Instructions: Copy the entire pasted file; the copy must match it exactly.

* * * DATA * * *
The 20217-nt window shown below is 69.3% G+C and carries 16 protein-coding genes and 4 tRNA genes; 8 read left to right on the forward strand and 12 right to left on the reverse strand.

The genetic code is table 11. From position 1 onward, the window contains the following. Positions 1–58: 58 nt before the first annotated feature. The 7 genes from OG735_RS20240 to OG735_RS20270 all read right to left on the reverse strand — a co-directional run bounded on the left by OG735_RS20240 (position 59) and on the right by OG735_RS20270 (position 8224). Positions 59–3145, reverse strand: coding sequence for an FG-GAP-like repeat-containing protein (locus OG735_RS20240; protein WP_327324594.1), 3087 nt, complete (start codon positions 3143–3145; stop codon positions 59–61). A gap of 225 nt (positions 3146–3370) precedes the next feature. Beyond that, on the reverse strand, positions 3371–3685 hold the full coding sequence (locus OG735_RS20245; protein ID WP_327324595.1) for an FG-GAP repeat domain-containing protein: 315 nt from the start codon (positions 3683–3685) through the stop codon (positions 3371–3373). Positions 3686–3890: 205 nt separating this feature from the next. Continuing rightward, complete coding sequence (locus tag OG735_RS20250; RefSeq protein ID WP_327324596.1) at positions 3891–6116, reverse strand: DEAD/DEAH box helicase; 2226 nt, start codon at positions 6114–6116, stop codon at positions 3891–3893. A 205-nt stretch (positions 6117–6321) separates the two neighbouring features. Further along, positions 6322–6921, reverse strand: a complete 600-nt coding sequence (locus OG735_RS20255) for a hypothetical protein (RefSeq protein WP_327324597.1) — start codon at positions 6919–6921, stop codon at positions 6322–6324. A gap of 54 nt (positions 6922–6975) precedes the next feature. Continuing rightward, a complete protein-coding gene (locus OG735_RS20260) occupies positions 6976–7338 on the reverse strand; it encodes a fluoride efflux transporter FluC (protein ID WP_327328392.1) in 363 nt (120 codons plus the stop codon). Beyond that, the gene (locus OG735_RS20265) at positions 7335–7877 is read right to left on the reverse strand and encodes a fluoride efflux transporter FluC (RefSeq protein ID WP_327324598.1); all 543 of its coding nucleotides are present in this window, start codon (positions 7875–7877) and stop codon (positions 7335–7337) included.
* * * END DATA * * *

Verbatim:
The 20217-nt window shown below is 69.3% G+C and carries 16 protein-coding genes and 4 tRNA genes; 8 read left to right on the forward strand and 12 right to left on the reverse strand.

The genetic code is table 11. From position 1 onward, the window contains the following. Positions 1–58: 58 nt before the first annotated feature. The 7 genes from OG735_RS20240 to OG735_RS20270 all read right to left on the reverse strand — a co-directional run bounded on the left by OG735_RS20240 (position 59) and on the right by OG735_RS20270 (position 8224). Positions 59–3145, reverse strand: coding sequence for an FG-GAP-like repeat-containing protein (locus OG735_RS20240; protein WP_327324594.1), 3087 nt, complete (start codon positions 3143–3145; stop codon positions 59–61). A gap of 225 nt (positions 3146–3370) precedes the next feature. Beyond that, on the reverse strand, positions 3371–3685 hold the full coding sequence (locus OG735_RS20245; protein ID WP_327324595.1) for an FG-GAP repeat domain-containing protein: 315 nt from the start codon (positions 3683–3685) through the stop codon (positions 3371–3373). Positions 3686–3890: 205 nt separating this feature from the next. Continuing rightward, complete coding sequence (locus tag OG735_RS20250; RefSeq protein ID WP_327324596.1) at positions 3891–6116, reverse strand: DEAD/DEAH box helicase; 2226 nt, start codon at positions 6114–6116, stop codon at positions 3891–3893. A 205-nt stretch (positions 6117–6321) separates the two neighbouring features. Further along, positions 6322–6921, reverse strand: a complete 600-nt coding sequence (locus OG735_RS20255) for a hypothetical protein (RefSeq protein WP_327324597.1) — start codon at positions 6919–6921, stop codon at positions 6322–6324. A gap of 54 nt (positions 6922–6975) precedes the next feature. Continuing rightward, a complete protein-coding gene (locus OG735_RS20260) occupies positions 6976–7338 on the reverse strand; it encodes a fluoride efflux transporter FluC (protein ID WP_327328392.1) in 363 nt (120 codons plus the stop codon). Beyond that, the gene (locus OG735_RS20265) at positions 7335–7877 is read right to left on the reverse strand and encodes a fluoride efflux transporter FluC (RefSeq protein ID WP_327324598.1); all 543 of its coding nucleotides are present in this window, start codon (positions 7875–7877) and stop codon (positions 7335–7337) included.